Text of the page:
Sept 19 (Reuters) - Home Depot Inc is shiftingmedical coverage for part-time workers to new public marketplaceexchanges ahead of new benefits requirements under the U.S.Affordable Care Act, a spokesman said on Thursday.
The world's largest home improvement retail chain announcedits move shortly after a similar announcement from Trader Joe'sCo, a popular privately held grocery chain.
Home Depot's change would affect roughly 20,000 part-timeworkers who previously had chosen the limited liability medicalplan the company offered, spokesman Stephen Holmes said.
After Dec. 31, companies can no longer offer those plansunder the health law, also known as Obamacare.
"We're going to shift them over to the public exchanges,where there are more options," Holmes said.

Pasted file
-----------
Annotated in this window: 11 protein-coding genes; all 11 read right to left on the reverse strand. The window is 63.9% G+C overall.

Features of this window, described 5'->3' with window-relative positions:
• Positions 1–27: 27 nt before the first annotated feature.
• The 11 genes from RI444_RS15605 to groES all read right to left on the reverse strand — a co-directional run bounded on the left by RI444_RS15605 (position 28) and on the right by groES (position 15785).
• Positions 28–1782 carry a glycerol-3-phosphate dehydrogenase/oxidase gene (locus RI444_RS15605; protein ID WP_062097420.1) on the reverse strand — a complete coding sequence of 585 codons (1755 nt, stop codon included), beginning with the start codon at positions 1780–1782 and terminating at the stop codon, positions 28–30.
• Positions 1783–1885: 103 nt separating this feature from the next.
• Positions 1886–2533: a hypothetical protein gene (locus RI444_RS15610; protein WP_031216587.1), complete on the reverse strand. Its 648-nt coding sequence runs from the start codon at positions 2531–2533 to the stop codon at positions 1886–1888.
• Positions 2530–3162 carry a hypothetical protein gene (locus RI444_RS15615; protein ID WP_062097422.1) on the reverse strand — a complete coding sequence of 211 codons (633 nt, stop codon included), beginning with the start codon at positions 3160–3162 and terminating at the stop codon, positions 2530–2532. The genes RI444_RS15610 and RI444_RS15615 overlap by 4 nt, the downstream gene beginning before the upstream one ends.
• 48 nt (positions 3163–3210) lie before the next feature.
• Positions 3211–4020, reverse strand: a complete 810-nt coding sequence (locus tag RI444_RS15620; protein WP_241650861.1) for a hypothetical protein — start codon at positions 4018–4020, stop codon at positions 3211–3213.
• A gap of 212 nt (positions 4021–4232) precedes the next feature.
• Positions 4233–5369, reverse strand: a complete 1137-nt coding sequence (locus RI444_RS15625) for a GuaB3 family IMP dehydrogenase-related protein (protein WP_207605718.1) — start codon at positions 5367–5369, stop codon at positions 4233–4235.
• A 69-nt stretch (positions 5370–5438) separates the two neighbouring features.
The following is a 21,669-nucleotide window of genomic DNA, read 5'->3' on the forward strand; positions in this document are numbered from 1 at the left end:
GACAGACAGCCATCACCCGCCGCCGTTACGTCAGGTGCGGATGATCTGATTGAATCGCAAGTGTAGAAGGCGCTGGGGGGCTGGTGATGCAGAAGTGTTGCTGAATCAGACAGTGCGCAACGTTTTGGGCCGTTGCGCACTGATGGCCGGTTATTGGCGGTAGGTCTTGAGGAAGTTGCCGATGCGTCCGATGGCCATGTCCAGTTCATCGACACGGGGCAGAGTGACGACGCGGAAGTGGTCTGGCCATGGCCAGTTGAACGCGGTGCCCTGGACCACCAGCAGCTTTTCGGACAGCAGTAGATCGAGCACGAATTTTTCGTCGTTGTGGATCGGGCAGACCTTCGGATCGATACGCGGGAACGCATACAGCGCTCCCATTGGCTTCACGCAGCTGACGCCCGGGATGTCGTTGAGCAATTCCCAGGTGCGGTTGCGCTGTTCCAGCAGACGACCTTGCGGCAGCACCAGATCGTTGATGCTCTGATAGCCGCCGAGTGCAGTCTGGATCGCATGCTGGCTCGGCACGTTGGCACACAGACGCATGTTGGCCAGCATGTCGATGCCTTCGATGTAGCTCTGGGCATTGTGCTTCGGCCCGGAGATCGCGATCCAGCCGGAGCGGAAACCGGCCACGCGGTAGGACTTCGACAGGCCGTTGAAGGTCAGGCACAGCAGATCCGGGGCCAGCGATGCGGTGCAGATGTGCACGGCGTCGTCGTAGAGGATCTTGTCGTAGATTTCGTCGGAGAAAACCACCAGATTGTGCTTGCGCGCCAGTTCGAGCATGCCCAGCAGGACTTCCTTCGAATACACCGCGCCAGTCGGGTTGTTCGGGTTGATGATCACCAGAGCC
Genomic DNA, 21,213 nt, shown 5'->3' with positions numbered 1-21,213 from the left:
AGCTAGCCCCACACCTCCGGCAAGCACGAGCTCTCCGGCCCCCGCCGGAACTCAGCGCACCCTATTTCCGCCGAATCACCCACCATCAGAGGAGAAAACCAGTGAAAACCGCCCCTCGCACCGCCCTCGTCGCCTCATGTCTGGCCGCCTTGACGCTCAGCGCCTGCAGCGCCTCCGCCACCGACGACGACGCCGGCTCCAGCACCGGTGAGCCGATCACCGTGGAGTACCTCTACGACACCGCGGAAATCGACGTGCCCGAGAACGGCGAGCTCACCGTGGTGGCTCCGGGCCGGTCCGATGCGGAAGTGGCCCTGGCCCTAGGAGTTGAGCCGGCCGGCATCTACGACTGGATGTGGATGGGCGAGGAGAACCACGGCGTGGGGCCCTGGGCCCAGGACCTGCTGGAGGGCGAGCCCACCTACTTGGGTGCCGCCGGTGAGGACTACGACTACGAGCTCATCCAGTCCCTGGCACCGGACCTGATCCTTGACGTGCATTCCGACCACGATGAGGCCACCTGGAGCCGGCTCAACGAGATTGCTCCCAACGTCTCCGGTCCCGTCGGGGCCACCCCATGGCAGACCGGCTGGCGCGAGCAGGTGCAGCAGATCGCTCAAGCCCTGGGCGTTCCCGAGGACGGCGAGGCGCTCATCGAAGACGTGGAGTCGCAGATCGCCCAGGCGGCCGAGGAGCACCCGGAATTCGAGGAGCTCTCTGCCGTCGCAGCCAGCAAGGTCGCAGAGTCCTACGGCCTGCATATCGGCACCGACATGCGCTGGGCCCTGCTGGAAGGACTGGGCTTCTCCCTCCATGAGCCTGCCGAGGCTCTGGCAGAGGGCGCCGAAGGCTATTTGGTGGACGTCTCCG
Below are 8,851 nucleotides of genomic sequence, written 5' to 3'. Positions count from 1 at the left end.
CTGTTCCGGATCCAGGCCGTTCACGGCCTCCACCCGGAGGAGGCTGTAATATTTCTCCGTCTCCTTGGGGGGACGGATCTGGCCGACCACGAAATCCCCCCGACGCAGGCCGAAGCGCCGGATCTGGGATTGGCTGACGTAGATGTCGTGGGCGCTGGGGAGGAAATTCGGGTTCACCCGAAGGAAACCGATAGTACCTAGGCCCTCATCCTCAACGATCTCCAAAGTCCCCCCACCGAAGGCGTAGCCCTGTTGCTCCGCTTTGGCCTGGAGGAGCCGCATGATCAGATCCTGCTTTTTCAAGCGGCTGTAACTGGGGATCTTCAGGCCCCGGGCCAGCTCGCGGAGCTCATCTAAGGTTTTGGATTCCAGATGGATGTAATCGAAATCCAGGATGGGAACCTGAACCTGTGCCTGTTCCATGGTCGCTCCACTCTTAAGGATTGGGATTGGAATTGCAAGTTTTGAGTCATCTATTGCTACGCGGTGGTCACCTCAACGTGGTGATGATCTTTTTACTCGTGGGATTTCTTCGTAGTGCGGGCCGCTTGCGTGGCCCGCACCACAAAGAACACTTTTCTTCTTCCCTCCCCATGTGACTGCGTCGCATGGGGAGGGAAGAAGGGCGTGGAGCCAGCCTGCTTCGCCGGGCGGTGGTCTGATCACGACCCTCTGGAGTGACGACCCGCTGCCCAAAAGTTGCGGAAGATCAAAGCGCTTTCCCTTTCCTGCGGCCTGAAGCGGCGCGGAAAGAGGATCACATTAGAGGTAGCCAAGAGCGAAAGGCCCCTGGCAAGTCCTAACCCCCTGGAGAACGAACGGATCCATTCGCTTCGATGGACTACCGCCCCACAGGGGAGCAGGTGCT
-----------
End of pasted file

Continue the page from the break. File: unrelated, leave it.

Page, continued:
The public exchanges being set up under the law will allowindividuals to buy government-subsidized healthcare based onincome. Enrollment begins on Oct. 1.
Until now, many restaurants and retailers offered workerslimited liability plans that often provided less than $5,000 incoverage.
Home Depot's plans for part-time workers provided coverageof up to $20,000 depending on the plan and were administered byAetna Inc.
Experts have said exchanges would provide more comprehensivecoverage that may not cost more because government tax creditswill help some workers offset premiums.
Some employers are opting to offer coverage through privatehealth insurance changes.
Walgreen Co, the largest U.S. drugstore, and morethan a dozen other large employers have said they would offertheir employee insurance for 2014 through the Aon HewittCorporate Health Exchange.
Home Depot employs about 340,000 people and will continue tooffer healthcare benefits to full-time employees, who will bepaying more for that coverage next year due to higher healthcarecosts, Holmes said.
- Health Care Policy
- Home Depot